Sometimes she considered telling her mother about everything that had happened. Sometimes she burned to do it. But something older and wiser within her said, Some things are for hiding and for keeping. She feared that if she said it out loud it would all vanish, it would never have been, it would blow away like dandelion cotton. What if none of it had been real? What if she had dreamed it, or worse, had lost her mind like her father’s cousin in Iowa City? Any of these were too awful to consider, but she could not help considering all the same.
Whenever she thought those dark thoughts, that she might just be a silly girl who had read too many books, that she might be mad, September glanced behind her and shuddered. For she had proof that it had all really happened. She had lost her shadow there, on a distant river, near a distant city. She had lost something big and true, and could not get it back. And if anyone should notice that she cast no shadow before or behind, September would have to tell. But while her secret remained secret, she felt she could bear it all—the girls at school, her mother’s long shifts, her father’s absence. She could even bear the looming radio crackling away like an endless fire.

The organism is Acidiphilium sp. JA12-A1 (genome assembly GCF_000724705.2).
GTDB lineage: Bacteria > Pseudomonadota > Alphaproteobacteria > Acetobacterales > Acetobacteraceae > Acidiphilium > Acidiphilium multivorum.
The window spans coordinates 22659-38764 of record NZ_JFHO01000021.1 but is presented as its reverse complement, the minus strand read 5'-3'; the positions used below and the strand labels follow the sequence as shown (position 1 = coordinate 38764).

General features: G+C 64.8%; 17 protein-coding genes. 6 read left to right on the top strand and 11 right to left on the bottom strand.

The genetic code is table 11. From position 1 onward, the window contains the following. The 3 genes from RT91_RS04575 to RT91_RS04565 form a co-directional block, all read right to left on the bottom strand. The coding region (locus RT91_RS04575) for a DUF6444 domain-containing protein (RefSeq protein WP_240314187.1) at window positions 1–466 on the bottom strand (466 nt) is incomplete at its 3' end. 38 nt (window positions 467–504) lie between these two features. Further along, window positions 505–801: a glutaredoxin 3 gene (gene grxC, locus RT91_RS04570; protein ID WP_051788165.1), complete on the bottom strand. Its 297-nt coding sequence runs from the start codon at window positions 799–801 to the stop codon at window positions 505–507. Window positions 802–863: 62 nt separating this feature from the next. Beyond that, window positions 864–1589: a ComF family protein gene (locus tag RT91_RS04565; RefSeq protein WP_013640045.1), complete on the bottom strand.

* * *
Nearly a year had passed since September had come home from Fairyland. Being quite a practical child, she had become very interested in mythology since her exploits on the other side of the world, studying up on the ways of fairies and old gods and hereditary monarchs and other magical folk. From her research, she reasoned that a year was just about right. One big, full turn of the sun. Surely the Green Wind would be sailing back over the sky for her any day, laughing and leaping and alliterating his way back into her world. And since the Marquess had been defeated and the locks of Fairyland undone, this time September would have no awful feats to perform, no harsh tests of her courage, only delight and fun and blackberry trifles.
But the Green Wind did not come.
As the end of spring neared, she began t